It’s easy to mock this reductionism, I know, but it reflects something a little deeper. Asian-Americans, like Jews, are indeed a problem for the “social-justice” brigade. I mean, how on earth have both ethnic groups done so well in such a profoundly racist society? How have bigoted white people allowed these minorities to do so well — even to the point of earning more, on average, than whites? Asian-Americans, for example, have been subject to some of the most brutal oppression, racial hatred, and open discrimination over the years. In the late 19th century, as most worked in hard labor, they were subject to lynchings and violence across the American West and laws that prohibited their employment. They were banned from immigrating to the U.S. in 1924. Japanese-American citizens were forced into internment camps during the Second World War, and subjected to hideous, racist propaganda after Pearl Harbor. Yet, today, Asian-Americans are among the most prosperous, well-educated, and successful ethnic groups in America. What gives? It couldn’t possibly be that they maintained solid two-parent family structures, had social networks that looked after one another, placed enormous emphasis on education and hard work, and thereby turned false, negative stereotypes into true, positive ones, could it? It couldn’t be that all whites are not racists or that the American dream still lives?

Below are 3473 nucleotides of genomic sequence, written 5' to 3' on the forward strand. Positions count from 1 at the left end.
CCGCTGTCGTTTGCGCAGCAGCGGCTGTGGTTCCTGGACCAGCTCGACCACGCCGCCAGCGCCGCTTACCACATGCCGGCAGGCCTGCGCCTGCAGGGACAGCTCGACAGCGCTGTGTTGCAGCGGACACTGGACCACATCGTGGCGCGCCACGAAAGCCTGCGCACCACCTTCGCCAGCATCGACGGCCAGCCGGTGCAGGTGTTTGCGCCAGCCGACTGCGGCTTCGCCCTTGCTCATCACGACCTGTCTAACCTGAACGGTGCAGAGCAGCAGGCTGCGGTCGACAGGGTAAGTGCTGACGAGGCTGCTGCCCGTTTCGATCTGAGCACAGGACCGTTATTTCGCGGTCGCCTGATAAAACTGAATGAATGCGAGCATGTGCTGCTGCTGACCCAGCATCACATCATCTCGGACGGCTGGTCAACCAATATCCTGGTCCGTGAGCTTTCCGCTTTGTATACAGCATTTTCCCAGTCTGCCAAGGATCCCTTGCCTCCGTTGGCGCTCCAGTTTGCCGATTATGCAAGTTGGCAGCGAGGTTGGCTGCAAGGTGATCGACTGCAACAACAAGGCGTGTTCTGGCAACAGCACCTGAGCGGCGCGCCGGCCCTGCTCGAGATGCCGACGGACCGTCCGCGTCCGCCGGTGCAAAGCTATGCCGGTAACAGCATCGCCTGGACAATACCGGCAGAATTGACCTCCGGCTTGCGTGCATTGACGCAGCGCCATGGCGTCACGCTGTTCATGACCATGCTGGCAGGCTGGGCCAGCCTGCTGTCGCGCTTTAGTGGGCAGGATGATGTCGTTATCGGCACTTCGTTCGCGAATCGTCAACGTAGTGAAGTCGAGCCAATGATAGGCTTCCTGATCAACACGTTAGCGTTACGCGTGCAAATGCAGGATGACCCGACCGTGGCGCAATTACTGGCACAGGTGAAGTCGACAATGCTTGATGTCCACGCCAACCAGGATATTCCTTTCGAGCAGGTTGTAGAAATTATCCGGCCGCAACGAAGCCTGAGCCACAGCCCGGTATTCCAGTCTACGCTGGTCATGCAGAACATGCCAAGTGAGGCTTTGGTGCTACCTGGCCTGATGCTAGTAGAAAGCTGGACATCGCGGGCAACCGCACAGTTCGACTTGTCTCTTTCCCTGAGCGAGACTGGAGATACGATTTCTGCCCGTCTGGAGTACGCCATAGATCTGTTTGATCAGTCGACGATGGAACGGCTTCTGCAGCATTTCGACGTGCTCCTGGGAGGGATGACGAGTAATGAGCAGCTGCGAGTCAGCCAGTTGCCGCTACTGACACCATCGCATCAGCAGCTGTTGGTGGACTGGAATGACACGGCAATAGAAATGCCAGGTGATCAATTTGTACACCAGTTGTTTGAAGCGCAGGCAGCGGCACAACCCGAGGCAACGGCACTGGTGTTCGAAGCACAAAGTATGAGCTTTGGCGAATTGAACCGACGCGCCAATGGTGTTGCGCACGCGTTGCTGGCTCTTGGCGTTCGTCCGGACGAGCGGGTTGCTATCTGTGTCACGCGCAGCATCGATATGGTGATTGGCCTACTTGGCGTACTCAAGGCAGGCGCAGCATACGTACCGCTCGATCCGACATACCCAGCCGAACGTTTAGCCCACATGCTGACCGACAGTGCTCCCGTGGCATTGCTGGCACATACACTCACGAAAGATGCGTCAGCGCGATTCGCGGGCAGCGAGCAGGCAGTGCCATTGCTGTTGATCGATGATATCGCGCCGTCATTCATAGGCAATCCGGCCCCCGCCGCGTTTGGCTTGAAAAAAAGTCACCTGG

Sullivan has often made controversial statements about race, like when he repudiated Black Lives Matter, but now he’s bringing the status of Asians into this argument and my brothers and sisters just were not having it.

In response, journalist Jeff Guo issued the following tweetstorm:

It’s important to recognize when and how the myth of the model minority is deployed. It’s almost always used to disparage one minority group, and occasionally to turn minority groups against each other. We should be vigilant against it.

How fake news brings people together in pursuit of profit

Craig Silverman and Jane Lytvynenko, writing for Buzzfeed, on how a liberal troll and some Macedonian spammers both ended up profiting from spreading fake news:

There is perhaps no better expression of the current economics of internet content than an American liberal troll and spammers from the Balkans and Caucasus making money from completely fake online news aimed at American conservatives. The troll says he’s exposing ignorance, while the spammers are stealing any content that drives traffic and ad impressions. Regardless of motivation, the clicks and dollars are the same — and they reinforce the reality that misinformation about American politics is now an international business opportunity.

BuzzFeed News analyzed 11 hoaxes published by The Resistance that received the highest engagement on Facebook in the past two weeks and found they were copied and reposted by 48 different websites. Of those sites, 16 were confirmed using domain registration records as being run from Macedonia, 4 originated in Georgia, 2 are from Kosovo, and 1 is Bulgarian. The remaining 20 sites whose provenance is unconfirmed use similar WordPress themes to those run from Macedonia, and often post their content in the same pro-Trump Facebook groups used by Macedonians to spread their content. BuzzFeed News emailed 19 owners of the sites but did not receive any response.